Celibacy and Marriage in the Passing World, Chapter 7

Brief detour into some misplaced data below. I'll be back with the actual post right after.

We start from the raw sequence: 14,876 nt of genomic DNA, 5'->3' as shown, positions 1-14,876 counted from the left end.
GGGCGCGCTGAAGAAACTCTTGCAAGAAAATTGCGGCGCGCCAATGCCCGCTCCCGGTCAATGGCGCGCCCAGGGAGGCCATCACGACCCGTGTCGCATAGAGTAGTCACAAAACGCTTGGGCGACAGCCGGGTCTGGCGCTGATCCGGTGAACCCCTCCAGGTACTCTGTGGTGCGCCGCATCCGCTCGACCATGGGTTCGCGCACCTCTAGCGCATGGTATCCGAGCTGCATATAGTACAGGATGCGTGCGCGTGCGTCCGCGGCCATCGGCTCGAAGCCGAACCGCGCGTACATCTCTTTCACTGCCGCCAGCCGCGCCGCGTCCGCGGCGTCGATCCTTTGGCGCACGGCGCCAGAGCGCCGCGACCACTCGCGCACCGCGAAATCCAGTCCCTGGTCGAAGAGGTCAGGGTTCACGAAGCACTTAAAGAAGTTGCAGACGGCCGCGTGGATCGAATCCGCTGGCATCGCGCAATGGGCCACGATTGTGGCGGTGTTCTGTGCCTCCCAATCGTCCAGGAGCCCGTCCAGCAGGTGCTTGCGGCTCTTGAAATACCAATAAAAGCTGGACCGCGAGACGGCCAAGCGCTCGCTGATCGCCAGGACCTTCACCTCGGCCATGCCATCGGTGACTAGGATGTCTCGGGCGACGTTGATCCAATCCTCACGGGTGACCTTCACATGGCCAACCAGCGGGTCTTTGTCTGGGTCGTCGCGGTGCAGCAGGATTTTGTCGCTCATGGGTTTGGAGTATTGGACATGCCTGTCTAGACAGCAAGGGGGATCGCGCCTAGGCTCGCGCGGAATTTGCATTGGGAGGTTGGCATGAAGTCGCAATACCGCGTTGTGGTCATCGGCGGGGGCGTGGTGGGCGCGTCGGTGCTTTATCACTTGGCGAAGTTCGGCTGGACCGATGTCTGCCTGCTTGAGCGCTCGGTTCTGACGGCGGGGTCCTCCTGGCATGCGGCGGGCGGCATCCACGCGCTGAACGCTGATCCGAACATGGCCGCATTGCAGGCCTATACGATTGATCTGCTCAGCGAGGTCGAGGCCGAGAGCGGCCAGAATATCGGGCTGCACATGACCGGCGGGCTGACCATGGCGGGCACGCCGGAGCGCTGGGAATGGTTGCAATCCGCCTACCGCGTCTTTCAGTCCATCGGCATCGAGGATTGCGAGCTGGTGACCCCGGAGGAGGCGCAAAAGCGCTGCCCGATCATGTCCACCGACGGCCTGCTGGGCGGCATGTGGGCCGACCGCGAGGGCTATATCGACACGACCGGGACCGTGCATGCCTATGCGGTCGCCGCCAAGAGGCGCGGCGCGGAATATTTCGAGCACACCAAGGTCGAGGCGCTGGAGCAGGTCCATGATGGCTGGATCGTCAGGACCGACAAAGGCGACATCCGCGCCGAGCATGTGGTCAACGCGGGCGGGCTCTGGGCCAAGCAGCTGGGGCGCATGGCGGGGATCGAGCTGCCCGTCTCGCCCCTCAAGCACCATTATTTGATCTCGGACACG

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7 1 Part Ill: Answers to Questions. Chapters 7-15 Celibacy and Marriage in the Passing World. Chapter 7 1 Corinthians 7:1-7 General Observations Now concerning the questions you wrote about: It is well for a man not to touch a woman. 2/ But because of the sins of sexual immorality let each man have his own wife and each woman her own husband. 3/ Let the husband give the wife what is due to her. and let the wife likewise also give her husband his due. 4/ The wife's body is not at her own disposal. but at the husband's. Likewise the husband's body, too, is not at his own disposal, but at the wife's. 5/ Do not deny yourselves to each other-save perhaps' for a time by mutual consent, so that2 you may devote yourselves to prayer and then come together again -lest Satan should lead you astray because of your incontinence (so Lietzmann; or: as a result of your unrestrained desire; so Bauer). 6/1 say this, however, by way of concession, not of command. 7/ To be sure. I should like all men to be as I am; but each has his own particular gift from God. one in one direction. the other in another.3 Following the general observations in vv 1- 7, Paul speaks ofvarious groups and their situations: the unmarried ginity: (a) vv 25-28; (b) vv 29-35; (c) vv 36-38. In an appendix, vv 39f, Paul also comes to speak ofwidows. vv 8f, the married vv 1Of, mixed marriages between Christians and pagans vv 12-16. Then comes the question of principle in vv 17-24, which works out the eschatological norm for the whole area ofconcern.4 Verses 25-38 make three approaches to the question ofvirIn Judaism marriage is a command ofduty. Its purpose is the procreation ofchildren. 5 The Essenes are reported to have renounced marriage. 6 The situation of the 2 3 4 114 group represented by 1QS is disputed. 7 For the Greeks, marriage is the normal thing. But there On av see Blass- Debrunner §376: "a hypothetical modification of El J.l.~ TL which was felt to be a unit ... after the analogy of OUTLS av, etc." clJI om. p46 B. tva is final, but begins to vacillate because ~TE is also dependent on it. p46 and others read os twice. Blass-Debrunner §250 observes that in the NT the forms with the relative 5 (os J.I.EV--Os 51:) are more frequent than those with the article (o J.I.Ell-0 ol:). Zuntz, Text, 52, prefers 6 this reading, arguing that the article in B, etc. is an 7 Atticist correction. E. Neuhausler, "RufGottes und Stand des Christen: Bemerkungen zu 1 Kor 7," BZ n.s. 3 (1959): 43-60, observes that in chaps. 6 and 7 we find two series of motifs which belong together-a presentative one and a futuristic one. But the presentative/futuristic pattern of popular eschatology does not help us to grasp either the Pauline eschatology or the motivation of these two particular chapters. Str.-B. 2:372f; Philo, Spec. leg. 3.1- 82;Jos., Ap. 2.199f. Jos., Bell. 2.120; Ant. 18.21. Cf. also 1QS• I, 9- 12. ·1 Corinthians 7:1-7 are also ascetic tendencies for which various reasons are given. 8 •1 From 5:9 it appeared that, subsequent to his earlier letter, Paul had received news from Corinth; he is aware ofa misunderstanding of his attitude toward dealings with 7rOpVOL, "sexually immoral persons." It could It reflects the discussion between the libertinist and ascetic persuasions within the community. Paul's letter had apparently had a stimulating effect on the latter.11 Paul's statement is not a prescription, but in the first instance a general thesis: Ka"Aov, "it is better." 12 not there be said with certainty whether it was a case of oral or written news. From 7: 1 onward we can be certain for a time; Paul is giving a direct answer to written questions. These apparently constitute the thread running through the part of the letter that begins here. The answer is introduced on each occasion by the phrase 7rEpl KTA., "now concerning, etc.": vv 25; 8:1; 12:1; There follows a summary of the individual cases. Paul's view has an ascetic stamp; he does not give reasons for it. 13 The manner in which he...